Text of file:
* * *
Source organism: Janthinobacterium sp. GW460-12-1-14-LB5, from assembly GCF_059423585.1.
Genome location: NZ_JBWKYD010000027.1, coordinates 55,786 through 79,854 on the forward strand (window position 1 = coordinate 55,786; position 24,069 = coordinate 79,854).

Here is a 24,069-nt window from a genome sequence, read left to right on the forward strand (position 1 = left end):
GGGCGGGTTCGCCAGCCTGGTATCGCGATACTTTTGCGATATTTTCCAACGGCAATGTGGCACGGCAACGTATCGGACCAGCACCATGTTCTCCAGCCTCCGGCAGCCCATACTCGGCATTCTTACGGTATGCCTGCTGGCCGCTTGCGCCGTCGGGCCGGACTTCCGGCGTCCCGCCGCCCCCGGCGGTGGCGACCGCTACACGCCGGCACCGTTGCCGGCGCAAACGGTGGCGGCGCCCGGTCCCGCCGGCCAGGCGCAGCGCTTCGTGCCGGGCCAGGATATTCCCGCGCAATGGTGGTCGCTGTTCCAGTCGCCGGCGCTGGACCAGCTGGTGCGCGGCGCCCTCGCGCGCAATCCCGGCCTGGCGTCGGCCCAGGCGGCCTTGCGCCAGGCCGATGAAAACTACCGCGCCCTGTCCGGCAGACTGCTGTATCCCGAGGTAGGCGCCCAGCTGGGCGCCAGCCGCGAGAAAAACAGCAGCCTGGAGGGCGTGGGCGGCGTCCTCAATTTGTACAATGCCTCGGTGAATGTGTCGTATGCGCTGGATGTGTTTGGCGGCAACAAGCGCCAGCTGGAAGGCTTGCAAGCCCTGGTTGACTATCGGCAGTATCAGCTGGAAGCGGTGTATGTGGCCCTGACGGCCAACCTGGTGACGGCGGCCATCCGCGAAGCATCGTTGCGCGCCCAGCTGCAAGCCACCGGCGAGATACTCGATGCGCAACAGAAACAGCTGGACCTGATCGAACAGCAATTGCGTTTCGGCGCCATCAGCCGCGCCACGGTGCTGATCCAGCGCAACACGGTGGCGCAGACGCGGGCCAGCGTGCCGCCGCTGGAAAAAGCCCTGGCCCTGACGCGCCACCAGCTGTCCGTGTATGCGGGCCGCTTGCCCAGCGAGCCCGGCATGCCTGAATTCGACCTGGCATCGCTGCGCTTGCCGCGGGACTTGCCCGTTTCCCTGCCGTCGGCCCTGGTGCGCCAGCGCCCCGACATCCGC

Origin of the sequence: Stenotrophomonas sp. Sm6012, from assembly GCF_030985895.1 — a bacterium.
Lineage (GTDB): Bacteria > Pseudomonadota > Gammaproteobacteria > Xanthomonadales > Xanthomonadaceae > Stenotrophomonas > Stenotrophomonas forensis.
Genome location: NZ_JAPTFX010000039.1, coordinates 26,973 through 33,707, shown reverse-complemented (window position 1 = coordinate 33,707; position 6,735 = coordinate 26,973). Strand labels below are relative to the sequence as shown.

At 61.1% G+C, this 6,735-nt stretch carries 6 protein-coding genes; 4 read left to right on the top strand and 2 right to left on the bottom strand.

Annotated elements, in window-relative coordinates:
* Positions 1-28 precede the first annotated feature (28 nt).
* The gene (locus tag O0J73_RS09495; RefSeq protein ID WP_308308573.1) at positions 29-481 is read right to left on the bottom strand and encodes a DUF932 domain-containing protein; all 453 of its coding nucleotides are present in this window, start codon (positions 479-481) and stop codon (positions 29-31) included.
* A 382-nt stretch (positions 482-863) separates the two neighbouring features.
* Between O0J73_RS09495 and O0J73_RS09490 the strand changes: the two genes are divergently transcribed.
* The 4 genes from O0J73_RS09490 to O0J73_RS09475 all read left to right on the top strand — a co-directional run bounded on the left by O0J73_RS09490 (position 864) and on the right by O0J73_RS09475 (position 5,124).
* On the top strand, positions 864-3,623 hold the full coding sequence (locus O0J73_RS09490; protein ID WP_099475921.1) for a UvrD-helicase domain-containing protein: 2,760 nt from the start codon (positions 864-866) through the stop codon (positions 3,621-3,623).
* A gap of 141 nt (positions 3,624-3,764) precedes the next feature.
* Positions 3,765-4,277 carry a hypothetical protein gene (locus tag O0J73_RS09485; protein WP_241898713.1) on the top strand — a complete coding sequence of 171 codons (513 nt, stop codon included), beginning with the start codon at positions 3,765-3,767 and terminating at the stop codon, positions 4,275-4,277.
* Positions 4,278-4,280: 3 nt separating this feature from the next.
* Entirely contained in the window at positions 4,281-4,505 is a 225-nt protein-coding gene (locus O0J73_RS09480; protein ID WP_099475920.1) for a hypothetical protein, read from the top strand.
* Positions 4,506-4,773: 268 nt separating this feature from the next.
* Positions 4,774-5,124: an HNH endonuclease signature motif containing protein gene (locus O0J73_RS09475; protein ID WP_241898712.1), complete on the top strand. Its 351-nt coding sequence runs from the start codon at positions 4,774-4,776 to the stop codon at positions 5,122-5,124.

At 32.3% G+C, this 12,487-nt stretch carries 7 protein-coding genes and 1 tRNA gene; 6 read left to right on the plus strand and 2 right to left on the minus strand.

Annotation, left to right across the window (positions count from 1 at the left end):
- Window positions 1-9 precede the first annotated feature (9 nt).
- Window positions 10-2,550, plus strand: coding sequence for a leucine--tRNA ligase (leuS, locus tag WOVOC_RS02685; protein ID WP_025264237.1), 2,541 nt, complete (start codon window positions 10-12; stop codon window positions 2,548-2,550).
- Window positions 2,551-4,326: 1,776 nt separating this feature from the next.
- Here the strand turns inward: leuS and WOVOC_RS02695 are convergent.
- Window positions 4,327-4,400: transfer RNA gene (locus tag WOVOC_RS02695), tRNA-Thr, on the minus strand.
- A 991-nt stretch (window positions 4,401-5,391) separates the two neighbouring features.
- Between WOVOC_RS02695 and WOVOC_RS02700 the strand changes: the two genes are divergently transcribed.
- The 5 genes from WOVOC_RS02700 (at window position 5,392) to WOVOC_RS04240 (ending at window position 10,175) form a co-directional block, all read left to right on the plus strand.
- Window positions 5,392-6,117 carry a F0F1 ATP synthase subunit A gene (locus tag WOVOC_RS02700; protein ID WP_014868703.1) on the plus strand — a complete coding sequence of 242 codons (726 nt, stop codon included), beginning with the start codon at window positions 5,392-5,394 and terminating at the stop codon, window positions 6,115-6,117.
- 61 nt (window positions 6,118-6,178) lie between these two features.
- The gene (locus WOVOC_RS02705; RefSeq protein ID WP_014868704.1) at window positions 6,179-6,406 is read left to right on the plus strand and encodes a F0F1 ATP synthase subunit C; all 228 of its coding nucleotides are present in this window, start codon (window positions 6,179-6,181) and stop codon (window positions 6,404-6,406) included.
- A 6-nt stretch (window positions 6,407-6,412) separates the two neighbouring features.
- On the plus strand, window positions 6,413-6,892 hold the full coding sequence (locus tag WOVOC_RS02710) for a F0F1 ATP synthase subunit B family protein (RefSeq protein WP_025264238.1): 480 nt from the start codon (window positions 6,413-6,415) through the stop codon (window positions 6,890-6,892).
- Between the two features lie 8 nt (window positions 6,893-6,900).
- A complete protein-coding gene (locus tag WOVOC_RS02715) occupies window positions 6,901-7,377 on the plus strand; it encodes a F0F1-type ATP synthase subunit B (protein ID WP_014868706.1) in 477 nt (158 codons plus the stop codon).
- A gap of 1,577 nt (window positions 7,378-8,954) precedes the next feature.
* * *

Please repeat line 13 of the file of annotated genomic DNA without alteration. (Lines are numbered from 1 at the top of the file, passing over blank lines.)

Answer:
* Between O0J73_RS09495 and O0J73_RS09490 the strand changes: the two genes are divergently transcribed.